Copyright Act of 1976 in § 107 as follows:
    Notwithstanding the provisions of sections 106 and 106A, the fair use of a copyrighted work, including such use by reproduction in copies or phonorecords or by any other means specified by that section, for purposes such as criticism, comment, news reporting, teaching (including multiple copies for classroom use), scholarship, or research, is not an infringement of copyright. In determining whether the use made of a work in any particular case is a fair use the factors to be considered shall include—

    (1) the purpose and character of the use, including whether such use is of a commercial nature or is for nonprofit educational purposes;
    (2) the nature of the copyrighted work;
    (3) the amount and substantiality of the portion used in relation to the copyrighted work as a whole; and
    (4) the effect of the use upon the potential market for or value of the copyrighted work.

  • Bill Hood

    Ahh... therein lies the rub. A judge hears the case and makes a decision on how he personally interprets the law. Isn't this what got Mr. Fairey in trouble in the first place - interpreting the copyright law to his own benefit? The words used to define the law are often misinterpreted, but it doesn't change the letter of the law - stealing is just plain wrong. There is nothing in the law that states that a work can be altered substantially enough for it to be considered a new work. This is pretty much urban legend. But, let's not quibble on words, sir! - Bill Hood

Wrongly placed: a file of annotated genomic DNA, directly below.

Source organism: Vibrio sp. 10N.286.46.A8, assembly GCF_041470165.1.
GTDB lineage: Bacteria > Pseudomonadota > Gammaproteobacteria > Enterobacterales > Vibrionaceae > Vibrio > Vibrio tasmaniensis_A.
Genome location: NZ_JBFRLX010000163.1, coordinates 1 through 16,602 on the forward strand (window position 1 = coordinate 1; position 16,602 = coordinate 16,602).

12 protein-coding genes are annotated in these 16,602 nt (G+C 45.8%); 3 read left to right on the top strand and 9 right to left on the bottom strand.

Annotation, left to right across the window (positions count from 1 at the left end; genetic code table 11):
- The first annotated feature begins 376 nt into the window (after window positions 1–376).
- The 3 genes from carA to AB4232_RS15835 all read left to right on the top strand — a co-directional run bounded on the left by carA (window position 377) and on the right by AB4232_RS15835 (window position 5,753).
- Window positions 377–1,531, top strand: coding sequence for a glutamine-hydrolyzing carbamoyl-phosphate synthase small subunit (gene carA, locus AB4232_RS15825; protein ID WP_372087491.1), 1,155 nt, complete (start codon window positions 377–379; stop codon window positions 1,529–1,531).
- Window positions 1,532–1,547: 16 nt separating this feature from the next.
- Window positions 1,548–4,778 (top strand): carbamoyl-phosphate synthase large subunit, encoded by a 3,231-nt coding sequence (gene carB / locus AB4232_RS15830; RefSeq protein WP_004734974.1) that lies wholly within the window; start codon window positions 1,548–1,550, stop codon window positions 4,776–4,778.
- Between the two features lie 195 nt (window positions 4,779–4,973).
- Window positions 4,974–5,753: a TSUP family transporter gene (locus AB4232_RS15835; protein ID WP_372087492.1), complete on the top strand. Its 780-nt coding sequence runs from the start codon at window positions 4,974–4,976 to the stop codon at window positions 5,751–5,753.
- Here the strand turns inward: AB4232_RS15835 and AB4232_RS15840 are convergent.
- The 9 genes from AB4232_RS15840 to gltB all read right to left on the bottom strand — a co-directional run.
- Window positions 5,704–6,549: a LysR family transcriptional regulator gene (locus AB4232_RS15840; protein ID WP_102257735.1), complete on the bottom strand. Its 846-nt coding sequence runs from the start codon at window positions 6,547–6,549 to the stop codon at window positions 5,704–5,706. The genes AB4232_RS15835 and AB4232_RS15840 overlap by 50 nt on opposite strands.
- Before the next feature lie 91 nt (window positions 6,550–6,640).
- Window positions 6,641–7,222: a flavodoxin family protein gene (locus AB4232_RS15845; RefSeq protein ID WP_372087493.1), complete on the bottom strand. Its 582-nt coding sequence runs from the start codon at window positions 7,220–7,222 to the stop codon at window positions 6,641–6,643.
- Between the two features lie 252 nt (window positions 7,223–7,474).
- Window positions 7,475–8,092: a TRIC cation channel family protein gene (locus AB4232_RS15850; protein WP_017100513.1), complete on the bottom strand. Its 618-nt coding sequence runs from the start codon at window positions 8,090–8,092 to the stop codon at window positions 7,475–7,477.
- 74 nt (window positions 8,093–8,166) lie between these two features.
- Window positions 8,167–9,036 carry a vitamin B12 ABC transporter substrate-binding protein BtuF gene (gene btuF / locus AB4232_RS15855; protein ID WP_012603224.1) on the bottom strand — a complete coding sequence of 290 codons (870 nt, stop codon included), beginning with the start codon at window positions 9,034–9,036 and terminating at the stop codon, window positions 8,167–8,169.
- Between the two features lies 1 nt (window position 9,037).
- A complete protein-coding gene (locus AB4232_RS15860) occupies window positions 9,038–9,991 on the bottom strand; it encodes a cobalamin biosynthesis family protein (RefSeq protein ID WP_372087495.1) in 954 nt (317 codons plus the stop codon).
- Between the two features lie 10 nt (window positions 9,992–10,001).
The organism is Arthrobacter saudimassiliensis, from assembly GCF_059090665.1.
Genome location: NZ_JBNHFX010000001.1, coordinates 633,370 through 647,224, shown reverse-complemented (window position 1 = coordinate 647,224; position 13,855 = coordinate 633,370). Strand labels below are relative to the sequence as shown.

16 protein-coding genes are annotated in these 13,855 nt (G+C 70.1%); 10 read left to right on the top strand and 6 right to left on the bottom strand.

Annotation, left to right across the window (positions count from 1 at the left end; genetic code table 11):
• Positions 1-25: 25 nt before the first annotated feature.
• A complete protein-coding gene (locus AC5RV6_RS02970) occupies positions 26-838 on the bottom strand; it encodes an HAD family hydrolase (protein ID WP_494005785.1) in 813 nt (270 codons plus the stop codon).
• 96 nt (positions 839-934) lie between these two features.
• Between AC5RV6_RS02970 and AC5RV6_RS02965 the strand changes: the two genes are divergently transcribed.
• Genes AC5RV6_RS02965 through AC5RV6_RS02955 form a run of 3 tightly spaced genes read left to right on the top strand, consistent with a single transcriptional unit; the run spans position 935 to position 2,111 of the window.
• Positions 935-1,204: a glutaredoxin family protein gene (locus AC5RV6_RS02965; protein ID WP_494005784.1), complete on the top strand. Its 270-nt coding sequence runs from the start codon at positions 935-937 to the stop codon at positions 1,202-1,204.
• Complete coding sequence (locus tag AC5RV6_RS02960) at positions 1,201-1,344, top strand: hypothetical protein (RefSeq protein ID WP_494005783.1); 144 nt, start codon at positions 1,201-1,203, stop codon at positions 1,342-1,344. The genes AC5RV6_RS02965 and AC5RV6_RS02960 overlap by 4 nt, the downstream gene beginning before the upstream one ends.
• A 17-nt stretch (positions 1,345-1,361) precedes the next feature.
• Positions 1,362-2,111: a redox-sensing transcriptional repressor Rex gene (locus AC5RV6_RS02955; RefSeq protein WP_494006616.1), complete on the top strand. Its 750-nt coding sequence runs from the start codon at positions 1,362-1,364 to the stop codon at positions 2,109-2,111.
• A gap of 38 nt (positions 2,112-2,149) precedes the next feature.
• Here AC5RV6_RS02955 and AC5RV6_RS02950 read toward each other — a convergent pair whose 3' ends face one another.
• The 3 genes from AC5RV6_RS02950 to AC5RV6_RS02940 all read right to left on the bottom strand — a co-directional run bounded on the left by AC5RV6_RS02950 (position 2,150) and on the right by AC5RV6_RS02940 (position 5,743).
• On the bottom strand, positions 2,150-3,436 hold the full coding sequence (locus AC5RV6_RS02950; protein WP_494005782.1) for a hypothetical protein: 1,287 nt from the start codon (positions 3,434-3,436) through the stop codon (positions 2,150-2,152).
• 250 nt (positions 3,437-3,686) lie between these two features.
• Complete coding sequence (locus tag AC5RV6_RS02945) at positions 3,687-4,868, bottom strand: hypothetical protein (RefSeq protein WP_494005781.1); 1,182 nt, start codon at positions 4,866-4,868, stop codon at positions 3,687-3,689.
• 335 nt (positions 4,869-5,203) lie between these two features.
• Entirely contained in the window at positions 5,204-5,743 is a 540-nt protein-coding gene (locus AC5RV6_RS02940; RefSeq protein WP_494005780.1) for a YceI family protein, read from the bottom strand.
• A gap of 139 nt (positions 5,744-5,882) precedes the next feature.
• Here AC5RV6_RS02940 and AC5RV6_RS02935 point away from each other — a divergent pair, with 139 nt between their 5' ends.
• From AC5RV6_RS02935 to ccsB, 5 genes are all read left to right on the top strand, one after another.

• Bill Hood

    Ahh... therein lies the rub. A judge hears the case and makes a decision on how he personally interprets the law. Isn't this what got Mr. Fairey in trouble in the first place - interpreting the copyright law to his own benefit? The words used to define the law are often misinterpreted, but it doesn't change the letter of the law - stealing is just plain wrong. But, let's not quibble on words, sir! - Bill Hood

  • John Pelphrey

    First, whether Mr. Fairey is guilty of defacing public or private property has no bearing on the copyright infringement case.
    The real issue is whether Mr. Fairey altered the original photo substantially enough for it to be considered a new work. The courts have sided on both sides in the past. Even Jeff Koons has lost one case and won another over the fair use of a copyright, and the transformative nature of his new works. It's really going to boil down to who has the best argument and which judge hears the case. These issues are often not as cut and dry as "it looks the same so it must be infringement."

  • Bill Hood

    You may call yourself a journalist, but you give the rest of us a bad name when you purport that Fairey is above the law. The law is quite clear on this - AP must move to protect its copyright or lose it forever. If Fairey or you want to change the law, then hire a lawyer and go about it the legal way.

    Plastering millions of illegal posters over the years, both himself and encouraging others to do so on his behalf to catapult him to fame is not only illegal it costs the taxpayers and small businesses millions of dollars to clean up and protect their property.

    Personally, I like Fairey's work. I do not agree, however, that he has the right to steal and destroy others property to gain his fame.

    He is just another example of the youth of America (U.S. and Mexico) not respecting others and breaking the law at every turn.

    -Bill Hood